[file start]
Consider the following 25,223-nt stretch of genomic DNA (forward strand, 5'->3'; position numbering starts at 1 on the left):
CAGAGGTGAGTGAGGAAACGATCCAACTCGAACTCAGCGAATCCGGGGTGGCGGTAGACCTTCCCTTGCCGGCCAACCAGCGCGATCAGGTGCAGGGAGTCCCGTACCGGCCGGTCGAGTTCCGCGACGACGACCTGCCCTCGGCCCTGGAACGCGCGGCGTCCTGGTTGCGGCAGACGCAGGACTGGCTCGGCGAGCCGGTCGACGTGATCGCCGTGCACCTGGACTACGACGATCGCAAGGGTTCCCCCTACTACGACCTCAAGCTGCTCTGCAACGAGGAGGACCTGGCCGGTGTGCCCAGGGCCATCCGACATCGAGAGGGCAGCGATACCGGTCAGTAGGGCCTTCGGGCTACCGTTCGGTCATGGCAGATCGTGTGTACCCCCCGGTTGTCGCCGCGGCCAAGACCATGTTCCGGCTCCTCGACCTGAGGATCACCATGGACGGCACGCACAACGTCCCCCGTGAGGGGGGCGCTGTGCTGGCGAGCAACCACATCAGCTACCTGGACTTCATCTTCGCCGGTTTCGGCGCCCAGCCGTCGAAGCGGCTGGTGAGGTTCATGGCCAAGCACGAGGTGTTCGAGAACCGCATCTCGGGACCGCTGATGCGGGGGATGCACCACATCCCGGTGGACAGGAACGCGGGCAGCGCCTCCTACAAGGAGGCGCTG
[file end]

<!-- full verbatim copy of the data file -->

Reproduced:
Consider the following 25,223-nt stretch of genomic DNA (forward strand, 5'->3'; position numbering starts at 1 on the left):
CAGAGGTGAGTGAGGAAACGATCCAACTCGAACTCAGCGAATCCGGGGTGGCGGTAGACCTTCCCTTGCCGGCCAACCAGCGCGATCAGGTGCAGGGAGTCCCGTACCGGCCGGTCGAGTTCCGCGACGACGACCTGCCCTCGGCCCTGGAACGCGCGGCGTCCTGGTTGCGGCAGACGCAGGACTGGCTCGGCGAGCCGGTCGACGTGATCGCCGTGCACCTGGACTACGACGATCGCAAGGGTTCCCCCTACTACGACCTCAAGCTGCTCTGCAACGAGGAGGACCTGGCCGGTGTGCCCAGGGCCATCCGACATCGAGAGGGCAGCGATACCGGTCAGTAGGGCCTTCGGGCTACCGTTCGGTCATGGCAGATCGTGTGTACCCCCCGGTTGTCGCCGCGGCCAAGACCATGTTCCGGCTCCTCGACCTGAGGATCACCATGGACGGCACGCACAACGTCCCCCGTGAGGGGGGCGCTGTGCTGGCGAGCAACCACATCAGCTACCTGGACTTCATCTTCGCCGGTTTCGGCGCCCAGCCGTCGAAGCGGCTGGTGAGGTTCATGGCCAAGCACGAGGTGTTCGAGAACCGCATCTCGGGACCGCTGATGCGGGGGATGCACCACATCCCGGTGGACAGGAACGCGGGCAGCGCCTCCTACAAGGAGGCGCTG